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Russia and China forge closer ties as US concerned about struggles at home

One defied diplomatic boycotts over its human rights record and welcomed the world to its first Winter Olympics. The other massed troops on its neighbor’s border and made demands of the United States and its allies.

Chinese President Xi Jinping and Russian President Vladimir Putin stand side by side during the opening ceremony of the Beijing Winter Olympics on February 4. Their joint appearance not only delivered the most direct demonstration of Sino-Russian unity in decades, but also what observers saw as the clearest signal yet that the two intend to shape a new world order – one in which America’s postwar global dominance is receding and autocratic regimes can thrive in the space left behind.

“They see this as a post-Trump world where the Americans pulled out of Afghanistan in disarray, they can’t seem to deter the Russians, and they can’t even handle Covid,” said Steve Tsang, director of China China. Institute of SOAS University of London. “So maybe it’s not totally stupid and wrong if they say ‘East rises and West declines’.”

As democracy recedes globally, the resolve of Russia and China has been particularly strengthened by the perceived withdrawal of the United States from the world stage and the erosion of its own values ​​at home, he said. -he declares. This has created a vacuum, in the eyes of some in Beijing and Moscow, that both countries are only too happy to step into.

This idea is not entirely new.

Since at least 2008, government officials and intellectual elites in China and Russia have been predicting or advocating the end of post-war American dominance. But a 5,000-word joint statement was the first time that these countries have together laid out their vision in such a comprehensive way for this “multipolar” future.

“A trend has emerged towards the redistribution of power around the world,” the statement said. This “new era” will “ensure peace, stability and sustainable development”, he added, rather than the “power politics” and “bullying” of US supremacy where “the weak fall prey strong”.

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Fundamentally, ending US rule would prevent the West from trying to “interfere in the internal affairs of other states, infringing on their legitimate rights and interests,” the statement said, repeating a longstanding complaint used to push back. Western calls for democratic, legal and economic reforms.

Putin and Xi issued a lengthy statement after meeting at the start of the Winter Olympics in Beijing earlier this month.Alexei Druzhinin/AP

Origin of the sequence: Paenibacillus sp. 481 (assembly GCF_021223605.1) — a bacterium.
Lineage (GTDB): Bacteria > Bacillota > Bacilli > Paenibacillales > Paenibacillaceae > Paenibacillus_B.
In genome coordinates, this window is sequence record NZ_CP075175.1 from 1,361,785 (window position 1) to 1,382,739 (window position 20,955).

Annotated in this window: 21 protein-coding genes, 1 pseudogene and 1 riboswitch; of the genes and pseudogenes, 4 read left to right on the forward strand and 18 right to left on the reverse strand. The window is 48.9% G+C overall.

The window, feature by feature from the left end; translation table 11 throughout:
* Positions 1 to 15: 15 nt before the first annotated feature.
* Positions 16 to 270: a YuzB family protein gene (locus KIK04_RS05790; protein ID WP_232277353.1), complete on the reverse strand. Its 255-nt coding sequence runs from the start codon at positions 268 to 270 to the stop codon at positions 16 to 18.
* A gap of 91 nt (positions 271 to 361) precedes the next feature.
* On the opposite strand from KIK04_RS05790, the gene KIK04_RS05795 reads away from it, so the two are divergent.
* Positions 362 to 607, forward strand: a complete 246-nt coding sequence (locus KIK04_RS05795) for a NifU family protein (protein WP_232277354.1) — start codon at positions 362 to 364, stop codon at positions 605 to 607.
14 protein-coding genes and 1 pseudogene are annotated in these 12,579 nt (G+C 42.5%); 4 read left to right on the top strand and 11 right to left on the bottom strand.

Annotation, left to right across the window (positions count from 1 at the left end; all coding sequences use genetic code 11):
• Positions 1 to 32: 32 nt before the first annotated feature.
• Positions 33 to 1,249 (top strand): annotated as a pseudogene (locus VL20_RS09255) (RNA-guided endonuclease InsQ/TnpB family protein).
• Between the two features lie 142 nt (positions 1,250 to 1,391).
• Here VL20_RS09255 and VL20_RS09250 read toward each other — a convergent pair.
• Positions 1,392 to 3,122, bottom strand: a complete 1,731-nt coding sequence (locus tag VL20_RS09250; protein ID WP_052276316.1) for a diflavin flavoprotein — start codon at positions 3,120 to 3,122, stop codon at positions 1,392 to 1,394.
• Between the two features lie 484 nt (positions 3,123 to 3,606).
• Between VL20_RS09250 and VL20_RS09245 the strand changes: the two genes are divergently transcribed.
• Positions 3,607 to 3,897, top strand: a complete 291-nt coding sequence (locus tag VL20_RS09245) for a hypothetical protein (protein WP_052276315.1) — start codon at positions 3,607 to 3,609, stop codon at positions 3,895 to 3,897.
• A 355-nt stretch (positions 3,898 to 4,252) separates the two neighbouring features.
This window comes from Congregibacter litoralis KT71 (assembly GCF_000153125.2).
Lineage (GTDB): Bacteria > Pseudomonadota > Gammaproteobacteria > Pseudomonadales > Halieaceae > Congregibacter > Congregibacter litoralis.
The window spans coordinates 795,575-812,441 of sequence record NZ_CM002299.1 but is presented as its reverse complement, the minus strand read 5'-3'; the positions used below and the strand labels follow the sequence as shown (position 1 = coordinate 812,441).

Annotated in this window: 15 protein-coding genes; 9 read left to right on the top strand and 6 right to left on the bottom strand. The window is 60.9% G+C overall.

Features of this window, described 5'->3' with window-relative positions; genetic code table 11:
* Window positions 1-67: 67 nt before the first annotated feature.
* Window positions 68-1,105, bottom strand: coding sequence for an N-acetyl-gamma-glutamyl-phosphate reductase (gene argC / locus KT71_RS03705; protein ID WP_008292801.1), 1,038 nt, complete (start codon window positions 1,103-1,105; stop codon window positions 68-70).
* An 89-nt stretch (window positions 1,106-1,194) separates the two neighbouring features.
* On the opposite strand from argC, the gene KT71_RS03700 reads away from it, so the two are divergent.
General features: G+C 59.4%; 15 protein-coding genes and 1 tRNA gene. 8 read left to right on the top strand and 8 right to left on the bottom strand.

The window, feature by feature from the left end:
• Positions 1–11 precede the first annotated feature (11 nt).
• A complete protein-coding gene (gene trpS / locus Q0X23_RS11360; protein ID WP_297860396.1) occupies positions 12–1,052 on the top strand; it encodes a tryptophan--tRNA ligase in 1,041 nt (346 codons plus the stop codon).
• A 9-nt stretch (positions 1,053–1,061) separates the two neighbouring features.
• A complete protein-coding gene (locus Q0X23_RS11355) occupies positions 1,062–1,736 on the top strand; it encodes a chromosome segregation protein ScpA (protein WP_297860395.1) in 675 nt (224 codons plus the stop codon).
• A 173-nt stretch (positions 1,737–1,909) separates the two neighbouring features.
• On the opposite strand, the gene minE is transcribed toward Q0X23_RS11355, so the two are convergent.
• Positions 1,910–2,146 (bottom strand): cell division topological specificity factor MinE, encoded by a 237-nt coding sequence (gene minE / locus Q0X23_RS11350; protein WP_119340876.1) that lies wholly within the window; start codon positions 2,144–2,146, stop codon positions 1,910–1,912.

Without naming names, the message was clear: Washington has neither the power nor the right to act as the police of the world.

For China, that would mean less criticism over alleged human rights abuses against its Uyghur Muslim minority, which the United States and others say is subject to cultural genocide, its crackdown on freedoms in Hong Kong and his threats to invade Taiwan, which China denies.

Russia wants to silence critics of its interference in other countries’ elections, its invasion of neighbors, such as Georgia and Ukraine, and its silence on political opposition and freedom of expression at home, which she also denies.

The extent of the US decline has been debated for years in Chinese power circles, said Kingsley Edney, who teaches Chinese politics and international relations at the University of Leeds in England. Articulating it so strongly last week is “perhaps a sign and it’s something that’s becoming more of a consensus within the establishment,” he said.

Indeed, the rise of the East and the decline of the West have become a common refrain for Xi and his top officials – and not without evidence. China is expected to become the world’s biggest economy this decade and build the equivalent of France’s navy every four years, German and French officials have said.

The same cannot be said of Russia, which, though punching above its weight thanks to its large gas reserves and nuclear arsenal, remains a mid-sized economic powerhouse with a gross domestic product of less than that of Italy. But in China he now has a powerful partner who last week fell behind on several of his demands, including banning Ukraine from joining NATO.

Beijing is also now Moscow’s biggest trading partner, with nearly $150 billion in imports and exports last year.

Some scholars believe the world has already ceased to be “unipolar,” in which Washington’s dominance was built on what it likes to call the “rules-based order.” This value system is based, at least in theory, on democracy, human rights and international free trade.